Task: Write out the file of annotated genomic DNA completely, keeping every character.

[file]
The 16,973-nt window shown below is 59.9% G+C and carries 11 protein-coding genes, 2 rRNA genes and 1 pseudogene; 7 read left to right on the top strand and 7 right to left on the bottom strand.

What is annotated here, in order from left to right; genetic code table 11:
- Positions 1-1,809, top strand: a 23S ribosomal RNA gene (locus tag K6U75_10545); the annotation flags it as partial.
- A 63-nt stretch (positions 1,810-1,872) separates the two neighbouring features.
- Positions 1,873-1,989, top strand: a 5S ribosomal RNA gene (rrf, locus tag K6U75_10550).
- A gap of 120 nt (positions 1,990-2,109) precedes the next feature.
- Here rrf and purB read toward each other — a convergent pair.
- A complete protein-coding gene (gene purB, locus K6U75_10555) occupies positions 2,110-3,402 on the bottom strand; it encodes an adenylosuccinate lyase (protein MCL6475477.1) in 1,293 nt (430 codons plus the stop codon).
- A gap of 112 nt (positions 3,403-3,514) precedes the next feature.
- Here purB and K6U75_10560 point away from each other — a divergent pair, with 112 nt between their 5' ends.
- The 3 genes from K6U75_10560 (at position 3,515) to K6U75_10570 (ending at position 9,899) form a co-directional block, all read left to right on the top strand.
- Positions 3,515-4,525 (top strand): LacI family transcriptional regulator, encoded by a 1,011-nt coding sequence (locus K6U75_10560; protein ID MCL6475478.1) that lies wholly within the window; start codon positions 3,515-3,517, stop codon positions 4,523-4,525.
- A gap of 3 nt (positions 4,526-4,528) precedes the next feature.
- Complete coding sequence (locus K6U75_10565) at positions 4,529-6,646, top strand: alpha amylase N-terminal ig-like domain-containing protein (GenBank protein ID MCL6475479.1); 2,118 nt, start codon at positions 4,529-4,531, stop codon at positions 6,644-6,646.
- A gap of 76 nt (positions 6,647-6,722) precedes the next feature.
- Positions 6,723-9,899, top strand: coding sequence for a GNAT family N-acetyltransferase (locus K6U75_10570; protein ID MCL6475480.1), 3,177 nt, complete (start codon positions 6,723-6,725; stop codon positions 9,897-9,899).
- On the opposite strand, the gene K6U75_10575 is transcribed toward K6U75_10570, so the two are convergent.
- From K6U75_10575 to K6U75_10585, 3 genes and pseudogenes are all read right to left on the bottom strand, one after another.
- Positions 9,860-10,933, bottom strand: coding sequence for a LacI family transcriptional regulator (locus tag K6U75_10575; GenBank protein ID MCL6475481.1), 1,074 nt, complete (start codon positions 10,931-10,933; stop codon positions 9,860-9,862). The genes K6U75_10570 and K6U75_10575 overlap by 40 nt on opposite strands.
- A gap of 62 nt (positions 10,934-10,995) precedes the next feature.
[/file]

The 16,973-nt window shown below is 59.9% G+C and carries 11 protein-coding genes, 2 rRNA genes and 1 pseudogene; 7 read left to right on the top strand and 7 right to left on the bottom strand.

What is annotated here, in order from left to right; genetic code table 11:
- Positions 1-1,809, top strand: a 23S ribosomal RNA gene (locus tag K6U75_10545); the annotation flags it as partial.
- A 63-nt stretch (positions 1,810-1,872) separates the two neighbouring features.
- Positions 1,873-1,989, top strand: a 5S ribosomal RNA gene (rrf, locus tag K6U75_10550).
- A gap of 120 nt (positions 1,990-2,109) precedes the next feature.
- Here rrf and purB read toward each other — a convergent pair.
- A complete protein-coding gene (gene purB, locus K6U75_10555) occupies positions 2,110-3,402 on the bottom strand; it encodes an adenylosuccinate lyase (protein MCL6475477.1) in 1,293 nt (430 codons plus the stop codon).
- A gap of 112 nt (positions 3,403-3,514) precedes the next feature.
- Here purB and K6U75_10560 point away from each other — a divergent pair, with 112 nt between their 5' ends.
- The 3 genes from K6U75_10560 (at position 3,515) to K6U75_10570 (ending at position 9,899) form a co-directional block, all read left to right on the top strand.
- Positions 3,515-4,525 (top strand): LacI family transcriptional regulator, encoded by a 1,011-nt coding sequence (locus K6U75_10560; protein ID MCL6475478.1) that lies wholly within the window; start codon positions 3,515-3,517, stop codon positions 4,523-4,525.
- A gap of 3 nt (positions 4,526-4,528) precedes the next feature.
- Complete coding sequence (locus K6U75_10565) at positions 4,529-6,646, top strand: alpha amylase N-terminal ig-like domain-containing protein (GenBank protein ID MCL6475479.1); 2,118 nt, start codon at positions 4,529-4,531, stop codon at positions 6,644-6,646.
- A gap of 76 nt (positions 6,647-6,722) precedes the next feature.
- Positions 6,723-9,899, top strand: coding sequence for a GNAT family N-acetyltransferase (locus K6U75_10570; protein ID MCL6475480.1), 3,177 nt, complete (start codon positions 6,723-6,725; stop codon positions 9,897-9,899).
- On the opposite strand, the gene K6U75_10575 is transcribed toward K6U75_10570, so the two are convergent.
- From K6U75_10575 to K6U75_10585, 3 genes and pseudogenes are all read right to left on the bottom strand, one after another.
- Positions 9,860-10,933, bottom strand: coding sequence for a LacI family transcriptional regulator (locus tag K6U75_10575; GenBank protein ID MCL6475481.1), 1,074 nt, complete (start codon positions 10,931-10,933; stop codon positions 9,860-9,862). The genes K6U75_10570 and K6U75_10575 overlap by 40 nt on opposite strands.
- A gap of 62 nt (positions 10,934-10,995) precedes the next feature.